In the past, carriers have been guarded if not purposely opaque about things like radio network planning, infrastructure rollouts, and other competitive details. With the smartphone boom well underway, many of those curtains are starting to fall as customers get more and more savvy with air interfaces and asking the important questions. This morning on Reddit, a T-Mobile RF engineer started an AMA, no doubt with official T-Mobile backing, to answer some LTE rollout and network modernization questions. Update: I was dropped a line and notified the AMA is being done without any official T-Mobile backing, but has been confirmed, and is nevertheless very interesting. 

I obviously could not resist the temptation to ask a few questions myself, and got some interesting replies. 

My questions: 

  • Can you talk briefly about how much traffic on GERAN you see from iPhone customers? How much of a catch-22 is that situation for moving that PCS spectrum dedicated to it over to WCDMA?
  • In some markets it seems as though T-Mobile will be unable to run DC-HSDPA on AWS alongside any LTE because of lack of spectrum. Obviously multi-band carrier aggregation (WCDMA carriers on PCS and AWS) is a big part of that future, can you talk about the challenges involved there?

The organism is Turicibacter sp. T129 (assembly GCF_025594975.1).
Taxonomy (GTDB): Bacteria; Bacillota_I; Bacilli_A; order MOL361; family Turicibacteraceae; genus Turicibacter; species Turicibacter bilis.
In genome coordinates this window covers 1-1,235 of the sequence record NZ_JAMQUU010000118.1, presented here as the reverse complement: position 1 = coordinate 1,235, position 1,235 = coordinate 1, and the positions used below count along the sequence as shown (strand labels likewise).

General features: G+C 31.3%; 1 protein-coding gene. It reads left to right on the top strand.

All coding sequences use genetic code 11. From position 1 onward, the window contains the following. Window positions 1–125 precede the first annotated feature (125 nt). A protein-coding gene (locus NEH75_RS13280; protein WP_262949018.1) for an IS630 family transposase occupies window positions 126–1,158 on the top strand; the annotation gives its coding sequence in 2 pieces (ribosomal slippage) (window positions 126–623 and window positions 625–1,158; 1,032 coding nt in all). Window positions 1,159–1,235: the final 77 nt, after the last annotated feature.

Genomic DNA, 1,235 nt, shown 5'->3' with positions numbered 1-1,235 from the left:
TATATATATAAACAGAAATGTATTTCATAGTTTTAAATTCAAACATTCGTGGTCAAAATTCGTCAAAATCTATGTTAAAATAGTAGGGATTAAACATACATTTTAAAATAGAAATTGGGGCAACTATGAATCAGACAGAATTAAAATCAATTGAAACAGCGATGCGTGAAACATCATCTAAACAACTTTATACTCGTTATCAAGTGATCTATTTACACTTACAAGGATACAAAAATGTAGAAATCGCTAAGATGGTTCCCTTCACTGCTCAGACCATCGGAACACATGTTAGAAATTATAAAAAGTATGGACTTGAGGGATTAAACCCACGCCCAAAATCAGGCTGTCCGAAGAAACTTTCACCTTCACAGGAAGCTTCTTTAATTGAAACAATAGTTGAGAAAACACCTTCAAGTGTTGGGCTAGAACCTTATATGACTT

• Will T-Mobile deploy 3GPP Rel 8, or will you guys go right to Rel 10 for LTE?
  • How much variance in WCDMA utilization do you see across markets? From your point of view, are caps and the end of unlimited data plans really backed up across the board, or just in a few markets? In my AZ markets (Tucson, Phoenix) where I do a lot of testing, I regularly find I have the sector to myself.
  • Traditional PA at bottom architecture, or Remote Radio Head architecture for T-Mobile LTE?
  • This is already somewhat obvious, but could you confirm/discuss T-Mobile LTE channel bandwidths?

T-Mobile RF engineer replies:

  • We have about a million iPhones on our network now. 99.9% of their traffic is 2G/EDGE only right now, so obviously their load is dwarfed by everything else. The iPhone is a significant part of the modernization project. Once implemented, iPhones will work on U1900 at much higher speeds.
  • Spectrum is always a limitation. With the software that exists now, you will not be able to do dual carrier split between AWS and PCS. That's supposed to be fixed in the future, but I don't know a timeline on it.